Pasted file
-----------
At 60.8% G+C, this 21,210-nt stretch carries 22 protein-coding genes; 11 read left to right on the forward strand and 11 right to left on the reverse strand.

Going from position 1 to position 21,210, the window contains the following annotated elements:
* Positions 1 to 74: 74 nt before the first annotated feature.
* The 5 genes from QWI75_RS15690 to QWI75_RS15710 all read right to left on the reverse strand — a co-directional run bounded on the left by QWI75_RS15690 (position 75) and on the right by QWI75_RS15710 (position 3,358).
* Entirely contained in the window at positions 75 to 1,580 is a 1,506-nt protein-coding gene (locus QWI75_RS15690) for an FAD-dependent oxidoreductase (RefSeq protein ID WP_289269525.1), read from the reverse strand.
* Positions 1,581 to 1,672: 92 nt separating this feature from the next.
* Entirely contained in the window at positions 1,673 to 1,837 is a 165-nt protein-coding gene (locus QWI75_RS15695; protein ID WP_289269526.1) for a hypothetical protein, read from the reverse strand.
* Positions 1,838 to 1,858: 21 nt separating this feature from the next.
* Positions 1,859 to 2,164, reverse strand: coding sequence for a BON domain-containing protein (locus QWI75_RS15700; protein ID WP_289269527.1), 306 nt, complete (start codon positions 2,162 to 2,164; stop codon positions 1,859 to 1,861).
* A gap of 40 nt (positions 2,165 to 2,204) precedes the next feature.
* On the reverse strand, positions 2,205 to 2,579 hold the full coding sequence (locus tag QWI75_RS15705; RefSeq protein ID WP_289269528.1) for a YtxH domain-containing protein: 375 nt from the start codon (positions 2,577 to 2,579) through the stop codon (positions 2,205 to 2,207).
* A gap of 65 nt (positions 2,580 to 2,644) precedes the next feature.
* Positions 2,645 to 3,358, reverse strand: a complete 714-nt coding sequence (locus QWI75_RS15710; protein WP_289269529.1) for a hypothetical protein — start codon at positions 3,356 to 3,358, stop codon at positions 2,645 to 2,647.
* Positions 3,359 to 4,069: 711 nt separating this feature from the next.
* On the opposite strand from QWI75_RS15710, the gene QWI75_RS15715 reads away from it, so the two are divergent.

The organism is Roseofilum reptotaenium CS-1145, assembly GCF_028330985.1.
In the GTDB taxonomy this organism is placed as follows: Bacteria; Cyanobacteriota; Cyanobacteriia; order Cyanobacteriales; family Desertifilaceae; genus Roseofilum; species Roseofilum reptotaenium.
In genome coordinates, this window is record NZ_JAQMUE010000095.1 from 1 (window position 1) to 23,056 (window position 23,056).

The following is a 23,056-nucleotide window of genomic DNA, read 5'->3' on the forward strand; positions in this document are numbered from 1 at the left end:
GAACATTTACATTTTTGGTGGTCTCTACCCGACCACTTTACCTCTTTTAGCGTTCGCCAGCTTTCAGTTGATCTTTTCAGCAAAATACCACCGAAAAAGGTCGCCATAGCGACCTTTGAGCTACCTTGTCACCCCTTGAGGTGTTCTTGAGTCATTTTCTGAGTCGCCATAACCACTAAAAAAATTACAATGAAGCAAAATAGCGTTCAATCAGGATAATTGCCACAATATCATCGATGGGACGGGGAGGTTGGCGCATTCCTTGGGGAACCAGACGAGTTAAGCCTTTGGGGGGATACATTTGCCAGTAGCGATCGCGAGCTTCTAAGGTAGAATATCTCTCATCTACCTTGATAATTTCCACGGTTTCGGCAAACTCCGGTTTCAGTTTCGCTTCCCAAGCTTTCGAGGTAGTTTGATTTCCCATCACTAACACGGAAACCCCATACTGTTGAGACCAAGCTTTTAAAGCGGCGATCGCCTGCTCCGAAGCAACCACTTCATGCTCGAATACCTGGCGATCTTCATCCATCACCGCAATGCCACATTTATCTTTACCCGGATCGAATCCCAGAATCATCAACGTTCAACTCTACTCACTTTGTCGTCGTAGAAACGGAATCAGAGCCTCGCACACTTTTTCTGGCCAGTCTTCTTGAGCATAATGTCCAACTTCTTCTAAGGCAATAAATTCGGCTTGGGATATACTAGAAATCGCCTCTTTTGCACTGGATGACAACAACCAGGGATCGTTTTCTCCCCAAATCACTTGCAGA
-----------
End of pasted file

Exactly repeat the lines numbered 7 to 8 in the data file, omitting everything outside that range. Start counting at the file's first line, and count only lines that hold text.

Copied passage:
* Entirely contained in the window at positions 1,673 to 1,837 is a 165-nt protein-coding gene (locus QWI75_RS15695; protein ID WP_289269526.1) for a hypothetical protein, read from the reverse strand.
* Positions 1,838 to 1,858: 21 nt separating this feature from the next.